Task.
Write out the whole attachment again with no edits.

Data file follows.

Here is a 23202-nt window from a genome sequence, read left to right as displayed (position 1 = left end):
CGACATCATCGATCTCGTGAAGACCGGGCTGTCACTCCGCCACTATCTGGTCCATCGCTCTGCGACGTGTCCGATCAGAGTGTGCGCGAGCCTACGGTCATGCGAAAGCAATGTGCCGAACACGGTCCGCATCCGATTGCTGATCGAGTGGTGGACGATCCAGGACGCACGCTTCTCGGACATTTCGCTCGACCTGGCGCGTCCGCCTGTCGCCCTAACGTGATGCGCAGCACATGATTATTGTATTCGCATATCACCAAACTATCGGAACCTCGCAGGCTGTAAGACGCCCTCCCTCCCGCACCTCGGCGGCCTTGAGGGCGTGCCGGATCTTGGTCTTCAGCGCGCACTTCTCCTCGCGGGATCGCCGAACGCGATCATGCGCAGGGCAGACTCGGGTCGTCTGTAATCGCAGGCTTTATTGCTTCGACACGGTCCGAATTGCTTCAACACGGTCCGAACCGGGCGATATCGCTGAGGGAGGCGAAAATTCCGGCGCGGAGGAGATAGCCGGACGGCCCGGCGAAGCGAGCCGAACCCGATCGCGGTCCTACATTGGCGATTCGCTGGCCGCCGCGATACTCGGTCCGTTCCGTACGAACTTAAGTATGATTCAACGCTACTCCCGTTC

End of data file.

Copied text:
Here is a 23202-nt window from a genome sequence, read left to right as displayed (position 1 = left end):
CGACATCATCGATCTCGTGAAGACCGGGCTGTCACTCCGCCACTATCTGGTCCATCGCTCTGCGACGTGTCCGATCAGAGTGTGCGCGAGCCTACGGTCATGCGAAAGCAATGTGCCGAACACGGTCCGCATCCGATTGCTGATCGAGTGGTGGACGATCCAGGACGCACGCTTCTCGGACATTTCGCTCGACCTGGCGCGTCCGCCTGTCGCCCTAACGTGATGCGCAGCACATGATTATTGTATTCGCATATCACCAAACTATCGGAACCTCGCAGGCTGTAAGACGCCCTCCCTCCCGCACCTCGGCGGCCTTGAGGGCGTGCCGGATCTTGGTCTTCAGCGCGCACTTCTCCTCGCGGGATCGCCGAACGCGATCATGCGCAGGGCAGACTCGGGTCGTCTGTAATCGCAGGCTTTATTGCTTCGACACGGTCCGAATTGCTTCAACACGGTCCGAACCGGGCGATATCGCTGAGGGAGGCGAAAATTCCGGCGCGGAGGAGATAGCCGGACGGCCCGGCGAAGCGAGCCGAACCCGATCGCGGTCCTACATTGGCGATTCGCTGGCCGCCGCGATACTCGGTCCGTTCCGTACGAACTTAAGTATGATTCAACGCTACTCCCGTTC